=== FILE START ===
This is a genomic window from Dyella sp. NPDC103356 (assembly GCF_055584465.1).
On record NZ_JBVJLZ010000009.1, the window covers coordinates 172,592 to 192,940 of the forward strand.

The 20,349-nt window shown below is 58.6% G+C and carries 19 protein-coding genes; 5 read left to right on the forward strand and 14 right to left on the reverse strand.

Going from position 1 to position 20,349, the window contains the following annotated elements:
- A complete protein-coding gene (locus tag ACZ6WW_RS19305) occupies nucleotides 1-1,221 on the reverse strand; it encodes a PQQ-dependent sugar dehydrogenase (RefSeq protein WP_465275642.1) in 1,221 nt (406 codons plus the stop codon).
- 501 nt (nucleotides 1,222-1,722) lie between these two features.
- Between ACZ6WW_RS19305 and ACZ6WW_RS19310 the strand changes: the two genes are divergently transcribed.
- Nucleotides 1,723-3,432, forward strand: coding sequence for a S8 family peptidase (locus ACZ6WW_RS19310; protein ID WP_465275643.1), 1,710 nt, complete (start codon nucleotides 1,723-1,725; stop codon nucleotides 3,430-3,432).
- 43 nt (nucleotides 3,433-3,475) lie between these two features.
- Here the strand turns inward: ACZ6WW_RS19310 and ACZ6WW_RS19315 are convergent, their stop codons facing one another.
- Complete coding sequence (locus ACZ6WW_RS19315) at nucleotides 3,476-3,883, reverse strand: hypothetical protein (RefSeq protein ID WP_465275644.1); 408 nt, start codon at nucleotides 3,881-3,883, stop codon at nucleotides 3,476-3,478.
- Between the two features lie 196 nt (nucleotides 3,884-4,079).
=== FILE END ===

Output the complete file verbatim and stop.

This is a genomic window from Dyella sp. NPDC103356 (assembly GCF_055584465.1).
On record NZ_JBVJLZ010000009.1, the window covers coordinates 172,592 to 192,940 of the forward strand.

The 20,349-nt window shown below is 58.6% G+C and carries 19 protein-coding genes; 5 read left to right on the forward strand and 14 right to left on the reverse strand.

Going from position 1 to position 20,349, the window contains the following annotated elements:
- A complete protein-coding gene (locus tag ACZ6WW_RS19305) occupies nucleotides 1-1,221 on the reverse strand; it encodes a PQQ-dependent sugar dehydrogenase (RefSeq protein WP_465275642.1) in 1,221 nt (406 codons plus the stop codon).
- 501 nt (nucleotides 1,222-1,722) lie between these two features.
- Between ACZ6WW_RS19305 and ACZ6WW_RS19310 the strand changes: the two genes are divergently transcribed.
- Nucleotides 1,723-3,432, forward strand: coding sequence for a S8 family peptidase (locus ACZ6WW_RS19310; protein ID WP_465275643.1), 1,710 nt, complete (start codon nucleotides 1,723-1,725; stop codon nucleotides 3,430-3,432).
- 43 nt (nucleotides 3,433-3,475) lie between these two features.
- Here the strand turns inward: ACZ6WW_RS19310 and ACZ6WW_RS19315 are convergent, their stop codons facing one another.
- Complete coding sequence (locus ACZ6WW_RS19315) at nucleotides 3,476-3,883, reverse strand: hypothetical protein (RefSeq protein ID WP_465275644.1); 408 nt, start codon at nucleotides 3,881-3,883, stop codon at nucleotides 3,476-3,478.
- Between the two features lie 196 nt (nucleotides 3,884-4,079).